Car and truck sales still down in California, but the numbers are improving – The San Diego Union-Tribune


The COVID-19 outbreak led to a brutal start to 2020 for California’s car and truck dealers, but the latest figures indicate the market is showing signs of recovery.

After vehicle registrations plummeted 48.9 percent in the second quarter compared to the same three-month period in 2019, third-quarter numbers released Wednesday showed a decline of 19.6 percent, according to a report from the California New Car Dealers Association.

The trade group also bumped up its sales projections for California to 1.67 million registrations by the end of this year — about 130,000 more than it predicted at the end of March.

“Things are getting better,” said Brian Maas, the new car dealers president said. “We’re pleased with the fact that we’ve recovered from the trough that we saw in the spring and hopefully the market can continue to be stable as we work through this COVID crisis.”

Through the first nine months of the year, retail sales of vehicles — which excludes “fleet sales” that come from commercial businesses, such as rental car outlets — were down 19.5 percent in California. San Diego County did a little better, reporting a 16.5 percent drop.

Continuing a trend that developed well before the pandemic, customers keep gravitating to buy SUVs and pickup trucks. The “light truck” segment accounted for 63.3 percent of the new vehicle market through the third quarter, compared to just 36.7 percent for cars.

“The typical consumer buys the biggest vehicle they can afford in the vehicle class they’re looking in,” Maas said.

While the Honda Civic remained the top-selling vehicle in California through the first nine months of this year, the Toyota RAV4 came in second and five of the 10 best-sellers were pickups or SUVs.

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The Tesla Model 3 finished sixth and while combined sales for electric and hybrid vehicles were down compared to the first three quarters of 2019, their overall market share is up about 1 percent to 14.3 percent.

Relatively speaking, the market for used vehicles is doing better than the new vehicle market, with registrations down 8.2 percent through September. Interestingly, sales of used vehicles between 7 to 10 years old were actually up 3.6 percent, perhaps indicating that consumers may be more focused on buying a less expensive car during tough economic times.

Ivan Drury, who studies automotive trends as senior manager at Edmunds.com, said California’s numbers are in line with national numbers, reflecting pent-up demand from consumers and low — or even zero — interest rate car loans that have led to a bit of an uptick.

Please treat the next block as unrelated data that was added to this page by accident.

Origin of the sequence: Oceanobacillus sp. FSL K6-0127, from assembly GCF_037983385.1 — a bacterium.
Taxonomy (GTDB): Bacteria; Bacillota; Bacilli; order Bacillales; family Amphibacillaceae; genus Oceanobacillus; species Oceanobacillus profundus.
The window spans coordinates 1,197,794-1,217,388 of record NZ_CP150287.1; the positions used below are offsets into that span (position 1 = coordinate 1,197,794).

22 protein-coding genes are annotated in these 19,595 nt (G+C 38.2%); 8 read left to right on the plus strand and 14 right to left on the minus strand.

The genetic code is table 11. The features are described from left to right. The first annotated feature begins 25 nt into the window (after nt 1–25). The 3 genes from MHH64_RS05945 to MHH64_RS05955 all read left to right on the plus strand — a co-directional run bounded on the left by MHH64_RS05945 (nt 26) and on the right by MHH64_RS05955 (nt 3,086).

“We were going away from personal transportation and now we’ve taken a complete U-turn with the pandemic,” Drury said. “People said, ‘Oh wait, I don’t want to get into a (ride-sharing) car, I don’t want to share a bus, I don’t want to do these things’ … Now people are back to buying cars.”

Dealerships have been quick to adapt to a COVID-19 business environment by emphasizing online purchases, filling out paperwork with customers remotely and encouraging potential buyers to make appointments instead of arriving at the showroom unannounced.

To assuage customers’ concerns about cleanliness facial coverings are required and dealers like John Hine Mazda in Mission Valley have assigned an employee to constantly circulate around the showroom, wiping down surfaces with disinfectant.

Customers in general have “more or less adapted as a society to this COVID era,” Maas said. “Nobody’s happy about it, for sure, but we’ve figured it out and if we need transportation, we know that the dealerships are open and there are vehicles available.”

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For 2021, the trade group forecasts sales of 1.87 million vehicles — lower than the 2 million registration racked up by the Golden State in recent years but considerably better than what was feared when pandemic restrictions were first put in place.

But like virtually every segment of the economy, the auto industry faces a lot of uncertainty in the wake of the pandemic.

While Drury said the numbers indicate “we’re definitely on the rebound,” he questioned whether 2 million in annual new vehicle sales in California will be seen in the immediate future.

“The return to work date keeps getting pushed further and further out and some people might think, ‘How can I justify the cost’” of buying a new car, Drury said. “I think 1.8 million (in annual sales) wouldn’t surprise me.”

Top-selling models in California in 2020
(through September)
1. Honda Civic 46,046
2. Toyota RAV4 41,715
3. Toyota Camry 40,466
4. Ford F-Series 38,260
5. Toyota Corolla 31,936
6. Tesla Model 3 31,548
7. Honda Accord 31,369
8. Chevy Silverado 31,259
9. Ram Pickup 29,412
10. Honda CR-V 24,653
Source: AutoCount data from Experian, California New Car Dealers Association





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